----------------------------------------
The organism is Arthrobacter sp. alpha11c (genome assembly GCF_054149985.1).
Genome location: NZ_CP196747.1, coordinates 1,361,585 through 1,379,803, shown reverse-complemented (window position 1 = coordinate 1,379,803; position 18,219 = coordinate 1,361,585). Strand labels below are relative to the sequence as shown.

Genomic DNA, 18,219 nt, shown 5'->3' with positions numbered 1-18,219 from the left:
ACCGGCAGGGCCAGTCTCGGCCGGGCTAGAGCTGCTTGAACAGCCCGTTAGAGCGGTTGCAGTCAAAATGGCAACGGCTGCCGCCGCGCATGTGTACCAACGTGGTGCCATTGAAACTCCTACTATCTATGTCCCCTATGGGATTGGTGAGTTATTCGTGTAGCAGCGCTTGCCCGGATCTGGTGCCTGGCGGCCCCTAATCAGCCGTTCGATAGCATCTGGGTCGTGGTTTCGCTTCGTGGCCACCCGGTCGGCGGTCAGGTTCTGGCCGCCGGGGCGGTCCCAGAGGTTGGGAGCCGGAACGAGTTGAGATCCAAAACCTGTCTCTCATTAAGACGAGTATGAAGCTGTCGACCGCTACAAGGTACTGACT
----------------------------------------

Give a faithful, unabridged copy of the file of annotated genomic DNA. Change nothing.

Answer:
The organism is Arthrobacter sp. alpha11c (genome assembly GCF_054149985.1).
Genome location: NZ_CP196747.1, coordinates 1,361,585 through 1,379,803, shown reverse-complemented (window position 1 = coordinate 1,379,803; position 18,219 = coordinate 1,361,585). Strand labels below are relative to the sequence as shown.

Genomic DNA, 18,219 nt, shown 5'->3' with positions numbered 1-18,219 from the left:
ACCGGCAGGGCCAGTCTCGGCCGGGCTAGAGCTGCTTGAACAGCCCGTTAGAGCGGTTGCAGTCAAAATGGCAACGGCTGCCGCCGCGCATGTGTACCAACGTGGTGCCATTGAAACTCCTACTATCTATGTCCCCTATGGGATTGGTGAGTTATTCGTGTAGCAGCGCTTGCCCGGATCTGGTGCCTGGCGGCCCCTAATCAGCCGTTCGATAGCATCTGGGTCGTGGTTTCGCTTCGTGGCCACCCGGTCGGCGGTCAGGTTCTGGCCGCCGGGGCGGTCCCAGAGGTTGGGAGCCGGAACGAGTTGAGATCCAAAACCTGTCTCTCATTAAGACGAGTATGAAGCTGTCGACCGCTACAAGGTACTGACT